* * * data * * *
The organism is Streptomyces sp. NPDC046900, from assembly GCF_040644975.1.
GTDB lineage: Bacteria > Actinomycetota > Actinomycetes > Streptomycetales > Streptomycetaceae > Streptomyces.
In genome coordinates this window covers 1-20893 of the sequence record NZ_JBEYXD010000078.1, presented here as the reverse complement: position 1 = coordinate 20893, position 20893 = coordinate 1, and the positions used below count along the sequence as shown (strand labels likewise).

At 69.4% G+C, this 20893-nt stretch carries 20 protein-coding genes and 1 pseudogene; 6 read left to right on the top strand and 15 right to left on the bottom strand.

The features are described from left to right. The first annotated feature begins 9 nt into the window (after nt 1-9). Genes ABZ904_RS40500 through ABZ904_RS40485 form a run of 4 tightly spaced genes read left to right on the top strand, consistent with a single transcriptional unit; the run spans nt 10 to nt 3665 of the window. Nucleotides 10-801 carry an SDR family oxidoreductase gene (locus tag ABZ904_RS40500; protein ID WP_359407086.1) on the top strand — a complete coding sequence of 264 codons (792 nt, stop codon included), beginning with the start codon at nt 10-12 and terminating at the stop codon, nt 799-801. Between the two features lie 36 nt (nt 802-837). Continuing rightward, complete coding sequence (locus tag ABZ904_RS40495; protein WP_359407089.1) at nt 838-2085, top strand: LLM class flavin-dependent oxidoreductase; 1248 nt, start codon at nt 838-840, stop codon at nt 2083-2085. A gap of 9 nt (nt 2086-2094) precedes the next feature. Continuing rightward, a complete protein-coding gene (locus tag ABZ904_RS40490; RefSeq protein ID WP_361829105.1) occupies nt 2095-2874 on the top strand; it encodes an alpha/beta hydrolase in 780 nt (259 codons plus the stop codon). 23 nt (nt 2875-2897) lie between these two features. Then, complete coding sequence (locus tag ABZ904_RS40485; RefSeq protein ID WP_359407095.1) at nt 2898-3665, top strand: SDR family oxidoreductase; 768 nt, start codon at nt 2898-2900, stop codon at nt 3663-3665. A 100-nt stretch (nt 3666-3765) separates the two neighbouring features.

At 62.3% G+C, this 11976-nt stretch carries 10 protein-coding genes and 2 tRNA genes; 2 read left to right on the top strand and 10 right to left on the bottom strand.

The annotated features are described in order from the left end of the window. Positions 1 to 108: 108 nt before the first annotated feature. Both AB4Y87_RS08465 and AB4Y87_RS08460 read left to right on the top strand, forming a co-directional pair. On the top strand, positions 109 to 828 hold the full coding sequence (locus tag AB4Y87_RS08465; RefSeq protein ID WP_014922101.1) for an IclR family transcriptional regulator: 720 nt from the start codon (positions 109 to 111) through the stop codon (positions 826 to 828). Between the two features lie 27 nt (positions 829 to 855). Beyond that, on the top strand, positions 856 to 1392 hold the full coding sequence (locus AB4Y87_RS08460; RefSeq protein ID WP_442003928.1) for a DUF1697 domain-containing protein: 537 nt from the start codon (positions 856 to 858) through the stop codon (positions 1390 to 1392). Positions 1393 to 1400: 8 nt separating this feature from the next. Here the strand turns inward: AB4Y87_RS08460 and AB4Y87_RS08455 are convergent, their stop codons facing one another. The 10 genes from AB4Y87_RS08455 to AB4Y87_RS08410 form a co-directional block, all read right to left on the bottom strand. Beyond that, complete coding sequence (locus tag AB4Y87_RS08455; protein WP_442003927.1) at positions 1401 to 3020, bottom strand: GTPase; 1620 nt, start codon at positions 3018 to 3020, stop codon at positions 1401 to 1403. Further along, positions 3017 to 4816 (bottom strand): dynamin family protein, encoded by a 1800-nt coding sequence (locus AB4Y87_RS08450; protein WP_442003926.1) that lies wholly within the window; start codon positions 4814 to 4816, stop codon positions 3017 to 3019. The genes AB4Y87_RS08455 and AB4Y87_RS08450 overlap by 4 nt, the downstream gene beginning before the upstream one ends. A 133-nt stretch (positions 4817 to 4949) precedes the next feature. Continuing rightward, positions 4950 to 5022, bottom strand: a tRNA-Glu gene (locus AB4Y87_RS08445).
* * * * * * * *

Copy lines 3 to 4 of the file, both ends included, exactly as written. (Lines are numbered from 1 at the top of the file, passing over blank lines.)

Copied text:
In genome coordinates this window covers 1-20893 of the sequence record NZ_JBEYXD010000078.1, presented here as the reverse complement: position 1 = coordinate 20893, position 20893 = coordinate 1, and the positions used below count along the sequence as shown (strand labels likewise).

At 69.4% G+C, this 20893-nt stretch carries 20 protein-coding genes and 1 pseudogene; 6 read left to right on the top strand and 15 right to left on the bottom strand.